Unfinished ransomware for MacOS X

A Trojan encrypter for Mac OS X is something we haven’t yet seen, but is, it seems, totally realistic.  We found one example of such malware in the wilds of the Internet, more precisely on the not unknown site virustotal.com.  But don’t all rush to hide your documents from this ransomware — we conducted a detailed analysis of Trojan-Ransom.OSX.FileCoder.a and the results were slightly disappointing.

The first thing that jumped out at us when studying the Trojan was the announcement with the demand for money for restoring the user’s files, which is typical for the Trojan-Ransom family.

It was this that steered us towards further study of the functionality of the Trojan-Ransom.OSX.FileCoder.a.  We wanted to know exactly how the Trojan would encrypt files and extort money.  The more so as it was written with the use of the Qt framework, and if the potential victim doesn’t have these instruments installed the malware doesn’t completely work.  An unusual decision considering that the Qt framework is encountered comparatively rarely on users’ computers.

It turns out that after starting Trojan-Ransom.OSX.FileCoder.a finds file .d163c127f802d4c2a2abae36a429277b in the home directory of the user and decrypts it using the AES algorithm.  The secret cypher key is stored in the code of the Trojan and does not change.  The decoded file is saved under the name .decrypted-.d163c127f802d4c2a2abae36a429277b.  Further Trojan-Ransom.OSX.FileCoder.a encrypts the file  .8c8790f8d6377dd45b83b113809584a2 using the same code and saves it with the name .encrypted-.8c8790f8d6377dd45b83b113809584a2.  Both processed files are similar, they were added by the malware author to check it works and their names are hardwired into the code.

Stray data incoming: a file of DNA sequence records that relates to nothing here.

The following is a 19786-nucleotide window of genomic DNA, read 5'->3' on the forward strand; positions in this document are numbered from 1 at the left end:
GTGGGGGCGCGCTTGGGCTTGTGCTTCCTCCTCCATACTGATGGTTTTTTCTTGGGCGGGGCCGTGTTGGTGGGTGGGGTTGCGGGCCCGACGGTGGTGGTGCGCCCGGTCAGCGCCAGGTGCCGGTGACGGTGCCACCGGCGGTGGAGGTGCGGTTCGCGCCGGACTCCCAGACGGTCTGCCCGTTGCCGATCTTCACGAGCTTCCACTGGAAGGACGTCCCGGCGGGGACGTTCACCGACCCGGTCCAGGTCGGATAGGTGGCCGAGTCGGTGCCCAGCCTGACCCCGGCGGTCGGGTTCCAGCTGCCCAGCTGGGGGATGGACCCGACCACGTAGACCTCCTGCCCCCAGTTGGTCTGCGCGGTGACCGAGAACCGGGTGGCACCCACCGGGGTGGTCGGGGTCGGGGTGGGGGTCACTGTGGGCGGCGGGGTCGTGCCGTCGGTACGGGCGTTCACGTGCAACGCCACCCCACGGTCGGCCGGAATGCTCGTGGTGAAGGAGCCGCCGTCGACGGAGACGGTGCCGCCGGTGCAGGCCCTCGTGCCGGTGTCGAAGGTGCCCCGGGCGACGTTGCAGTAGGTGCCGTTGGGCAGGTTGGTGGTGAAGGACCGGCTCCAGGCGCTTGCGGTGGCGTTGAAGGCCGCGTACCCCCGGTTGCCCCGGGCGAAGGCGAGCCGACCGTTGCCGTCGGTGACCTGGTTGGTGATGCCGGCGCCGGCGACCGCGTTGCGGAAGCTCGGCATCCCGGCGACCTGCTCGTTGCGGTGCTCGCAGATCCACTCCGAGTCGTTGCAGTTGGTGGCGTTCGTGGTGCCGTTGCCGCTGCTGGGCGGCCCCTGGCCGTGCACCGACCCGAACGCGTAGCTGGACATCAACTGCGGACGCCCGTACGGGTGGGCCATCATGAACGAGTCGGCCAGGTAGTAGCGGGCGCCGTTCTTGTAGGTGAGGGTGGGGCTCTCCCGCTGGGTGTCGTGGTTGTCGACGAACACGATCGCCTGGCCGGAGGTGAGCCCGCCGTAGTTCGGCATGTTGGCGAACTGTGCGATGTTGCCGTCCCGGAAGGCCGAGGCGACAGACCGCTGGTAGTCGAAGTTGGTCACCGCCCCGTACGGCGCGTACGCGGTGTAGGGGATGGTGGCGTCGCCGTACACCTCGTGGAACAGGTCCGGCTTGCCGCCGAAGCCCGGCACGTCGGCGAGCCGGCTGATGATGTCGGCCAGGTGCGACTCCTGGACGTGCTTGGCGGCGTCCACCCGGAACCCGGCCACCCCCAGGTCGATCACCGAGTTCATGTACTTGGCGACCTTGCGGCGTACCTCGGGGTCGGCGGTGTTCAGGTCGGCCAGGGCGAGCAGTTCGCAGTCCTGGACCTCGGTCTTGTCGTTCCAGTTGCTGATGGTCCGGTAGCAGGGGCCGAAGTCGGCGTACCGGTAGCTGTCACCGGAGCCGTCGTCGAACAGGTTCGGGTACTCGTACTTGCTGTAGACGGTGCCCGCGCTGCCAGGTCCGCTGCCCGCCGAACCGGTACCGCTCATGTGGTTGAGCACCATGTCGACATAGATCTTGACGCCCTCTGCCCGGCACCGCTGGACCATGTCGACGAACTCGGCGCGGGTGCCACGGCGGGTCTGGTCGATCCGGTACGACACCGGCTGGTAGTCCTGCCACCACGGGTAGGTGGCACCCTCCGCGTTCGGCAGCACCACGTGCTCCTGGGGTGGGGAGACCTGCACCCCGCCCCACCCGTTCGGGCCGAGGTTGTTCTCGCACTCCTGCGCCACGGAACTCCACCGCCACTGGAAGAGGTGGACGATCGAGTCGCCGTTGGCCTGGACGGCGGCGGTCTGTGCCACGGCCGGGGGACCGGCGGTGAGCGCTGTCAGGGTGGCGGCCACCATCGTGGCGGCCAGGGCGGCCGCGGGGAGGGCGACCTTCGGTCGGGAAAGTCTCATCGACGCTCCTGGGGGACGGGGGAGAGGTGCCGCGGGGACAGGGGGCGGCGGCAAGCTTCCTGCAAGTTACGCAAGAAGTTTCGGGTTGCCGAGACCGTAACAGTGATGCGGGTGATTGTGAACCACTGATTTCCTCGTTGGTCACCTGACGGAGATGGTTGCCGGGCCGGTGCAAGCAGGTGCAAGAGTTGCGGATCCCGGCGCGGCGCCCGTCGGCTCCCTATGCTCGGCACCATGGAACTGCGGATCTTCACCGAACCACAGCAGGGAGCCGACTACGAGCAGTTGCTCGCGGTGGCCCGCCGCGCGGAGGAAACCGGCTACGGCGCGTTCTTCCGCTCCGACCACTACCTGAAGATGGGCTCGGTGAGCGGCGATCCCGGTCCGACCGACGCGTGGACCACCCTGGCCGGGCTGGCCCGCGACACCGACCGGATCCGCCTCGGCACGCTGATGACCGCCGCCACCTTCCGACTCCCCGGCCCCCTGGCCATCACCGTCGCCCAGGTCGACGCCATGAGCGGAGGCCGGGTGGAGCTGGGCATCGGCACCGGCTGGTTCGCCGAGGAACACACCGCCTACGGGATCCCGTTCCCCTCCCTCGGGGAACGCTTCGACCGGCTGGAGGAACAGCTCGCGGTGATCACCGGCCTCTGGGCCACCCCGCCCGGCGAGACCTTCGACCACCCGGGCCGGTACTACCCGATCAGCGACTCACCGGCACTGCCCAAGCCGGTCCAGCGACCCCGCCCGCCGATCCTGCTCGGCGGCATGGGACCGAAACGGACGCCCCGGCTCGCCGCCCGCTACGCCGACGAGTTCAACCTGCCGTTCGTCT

After the encryption process has finished the Trojan informs the user that his documents are supposedly damaged.  As, at the moment, Trojan-Ransom.OSX.FileCoder.a encrypts only its own files and can not even obtain a list of files in the home directory of the user, the list of documents to be restored is empty.


After clicking the button “Restore documents” a new window opens in which the Trojan authors offer the user the option of restoring his/her documents and state that they are the only people who can help.  The victim only needs to select the most convenient payment system and send the sum demanded by the blackmailers.


At this point it became totally clear that Trojan-Ransom.OSX.FileCoder.a is a relatively harmless program which could be turned into a fully functioning Trojan encrypter demanding money from its victims, but for some reason this had not been done.

Perhaps the Trojan should have encrypted all documents, images and other files in the home listing of the user with a key received from a C&C server (as is done with Windows encrypters).   And as an identifier for tying the encryption key to the victim’s computer it was planned to use the unique equipment identifier IOPlatformUUID, which is returned by the following call (also present in the code):

The code also contains the address of the C&C server – http://dv1208.local/key.php.  The .local domain shows that at the moment of creation of Trojan-Ransom.OSX.FileCoder.a the server was located on the local computer of the author.

Judging by virustotal.com, this example of Trojan-Ransom.OSX.FileCoder.a is already two years old and a completed version has still not been detected — clearly something didn’t work out for the author.  Let’s hope it still hasn’t.

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